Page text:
As the Chief Innovation Officer at GFMEDC, I’ve interacted with hundreds of entrepreneurs over the past decade. Every entrepreneur is different, as are their stories, stages and needs, so my assistance and responses to them are never quite a cookie cutter template. However, here are the top five most common resources I often share with the startups.
Our local SBDCs (Small Business Development Centers) are often one of the first referrals we make for things like business planning, financial forecasting, market research and more. Our regional North Dakota office is at the NDSU Research & Technology Park. The regional Minnesota office is currently on the campus of Concordia College.
For those getting rolling with their idea and plans, the SBA-supported program SCORE has a local & national network of volunteers that can provide mentorship and advice as entrepreneurs work through their business planning. Plus, you can find additional templates, tools and workshops on their website.
Idea Validation Programs
Many entrepreneurs can find a ton of value in working through ideas to determine how to do them better, or in some cases, to realize the idea may not be worth following through with (better to learn that earlier than later). There have been various options in our region, and some have varied depending on program funding, cohort timelines and capacity of the providers. Currently, ILT Academy has been offering a free (thanks to sponsors) 10-week lean startup program in our region. Innovate ND has been a great program for innovative and scalable startups but is currently not accepting applications as they retool the program and wait for additional state funding. Emerging Prairie has had various niches and timelines with their past startup cohorts. Regardless of what is available at any given time, the point is that it’s always good for entrepreneurs and soon-to-be-entrepreneurs to investigate these types of available programs.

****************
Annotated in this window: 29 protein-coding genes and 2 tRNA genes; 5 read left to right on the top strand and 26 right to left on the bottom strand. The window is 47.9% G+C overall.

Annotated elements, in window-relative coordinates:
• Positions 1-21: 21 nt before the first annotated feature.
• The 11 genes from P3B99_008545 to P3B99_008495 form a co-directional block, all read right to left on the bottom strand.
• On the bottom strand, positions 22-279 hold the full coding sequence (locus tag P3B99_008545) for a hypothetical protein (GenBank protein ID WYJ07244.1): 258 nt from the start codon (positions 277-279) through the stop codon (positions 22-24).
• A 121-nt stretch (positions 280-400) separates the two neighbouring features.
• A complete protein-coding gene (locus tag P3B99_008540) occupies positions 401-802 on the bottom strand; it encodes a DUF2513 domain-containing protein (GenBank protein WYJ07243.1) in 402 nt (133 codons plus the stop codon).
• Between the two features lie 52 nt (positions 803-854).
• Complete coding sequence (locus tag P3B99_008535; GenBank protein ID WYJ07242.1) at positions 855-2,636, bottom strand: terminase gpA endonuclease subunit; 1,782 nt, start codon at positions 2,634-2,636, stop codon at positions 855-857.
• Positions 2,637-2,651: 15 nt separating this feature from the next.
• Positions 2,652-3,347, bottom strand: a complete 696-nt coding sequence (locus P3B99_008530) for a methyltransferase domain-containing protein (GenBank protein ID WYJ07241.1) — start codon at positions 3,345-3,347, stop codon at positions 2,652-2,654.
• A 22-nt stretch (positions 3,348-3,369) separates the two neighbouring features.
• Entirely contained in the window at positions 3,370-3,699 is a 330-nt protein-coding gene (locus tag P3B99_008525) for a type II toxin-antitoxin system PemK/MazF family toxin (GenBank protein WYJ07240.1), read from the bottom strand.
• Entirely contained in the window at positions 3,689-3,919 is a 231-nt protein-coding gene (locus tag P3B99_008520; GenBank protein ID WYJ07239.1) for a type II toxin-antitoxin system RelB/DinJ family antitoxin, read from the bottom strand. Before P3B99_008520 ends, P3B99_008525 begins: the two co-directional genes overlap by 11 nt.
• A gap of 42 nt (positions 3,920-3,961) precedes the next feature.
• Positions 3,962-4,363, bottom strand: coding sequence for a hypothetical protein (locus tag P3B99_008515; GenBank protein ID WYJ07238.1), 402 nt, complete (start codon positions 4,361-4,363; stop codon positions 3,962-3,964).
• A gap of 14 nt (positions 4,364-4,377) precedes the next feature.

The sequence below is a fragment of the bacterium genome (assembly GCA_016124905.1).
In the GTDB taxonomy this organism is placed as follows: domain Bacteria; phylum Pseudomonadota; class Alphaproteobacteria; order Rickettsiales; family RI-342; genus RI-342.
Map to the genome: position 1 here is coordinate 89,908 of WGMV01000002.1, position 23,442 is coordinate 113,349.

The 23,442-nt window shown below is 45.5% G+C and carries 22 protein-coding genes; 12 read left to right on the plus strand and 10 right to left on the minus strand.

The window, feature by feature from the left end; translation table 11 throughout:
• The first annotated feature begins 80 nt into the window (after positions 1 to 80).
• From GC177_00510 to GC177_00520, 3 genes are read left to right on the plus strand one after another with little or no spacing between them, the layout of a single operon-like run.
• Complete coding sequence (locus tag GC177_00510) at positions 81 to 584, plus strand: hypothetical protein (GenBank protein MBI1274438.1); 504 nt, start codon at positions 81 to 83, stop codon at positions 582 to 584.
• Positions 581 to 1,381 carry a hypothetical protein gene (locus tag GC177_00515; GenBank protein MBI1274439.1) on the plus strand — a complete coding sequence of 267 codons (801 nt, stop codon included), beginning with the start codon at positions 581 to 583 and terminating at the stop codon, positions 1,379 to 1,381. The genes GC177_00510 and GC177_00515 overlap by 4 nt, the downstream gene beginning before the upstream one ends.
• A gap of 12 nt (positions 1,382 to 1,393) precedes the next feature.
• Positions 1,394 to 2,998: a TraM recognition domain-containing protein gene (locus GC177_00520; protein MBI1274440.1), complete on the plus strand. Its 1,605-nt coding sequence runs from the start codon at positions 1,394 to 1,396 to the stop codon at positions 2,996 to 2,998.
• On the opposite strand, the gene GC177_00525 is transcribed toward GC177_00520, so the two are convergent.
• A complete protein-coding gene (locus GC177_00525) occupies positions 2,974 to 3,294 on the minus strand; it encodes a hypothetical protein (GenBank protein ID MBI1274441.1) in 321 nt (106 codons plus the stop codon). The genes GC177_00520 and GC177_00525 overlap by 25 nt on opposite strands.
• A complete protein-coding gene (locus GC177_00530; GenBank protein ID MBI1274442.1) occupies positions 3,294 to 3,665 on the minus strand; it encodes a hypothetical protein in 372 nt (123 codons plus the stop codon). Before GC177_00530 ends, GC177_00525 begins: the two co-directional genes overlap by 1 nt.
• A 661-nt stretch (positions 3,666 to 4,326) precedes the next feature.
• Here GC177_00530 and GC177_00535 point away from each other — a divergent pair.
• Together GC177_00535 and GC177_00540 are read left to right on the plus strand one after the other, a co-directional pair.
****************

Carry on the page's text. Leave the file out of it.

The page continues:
The amounts and types of funding are also different for each entrepreneur. There are too many options and providers to list here, but you can find some information on our website regarding financing programs, private capital or startup-specific. Visiting with an above-mentioned SBDC is also a great way to learn about options, but it also helps you better plan for how much funding you may need for your stage.
Sometimes it is very specific to an entrepreneur’s business, industry or need. And sometimes it is to just connect with other entrepreneurs to get advice, further connections or to commiserate on the struggles of being an entrepreneur. Emerging Prairie has done an excellent job with their events and their startup programming to help foster connections. I always encourage a founder to email Jenny Sheets to get added to her email list for future communications and events (firstname.lastname@example.org).
Again, every entrepreneur is different, and every day is different for an entrepreneur. Knowing where to start and look can be difficult, so please know that you have a community full of people who want to help you succeed. A key step is letting others know what you have going on, and then ultimately that can lead to the question many of us here ask, “What can we do as a community to help you succeed?“ Let me know and/or any of the other program providers listed above in my top five.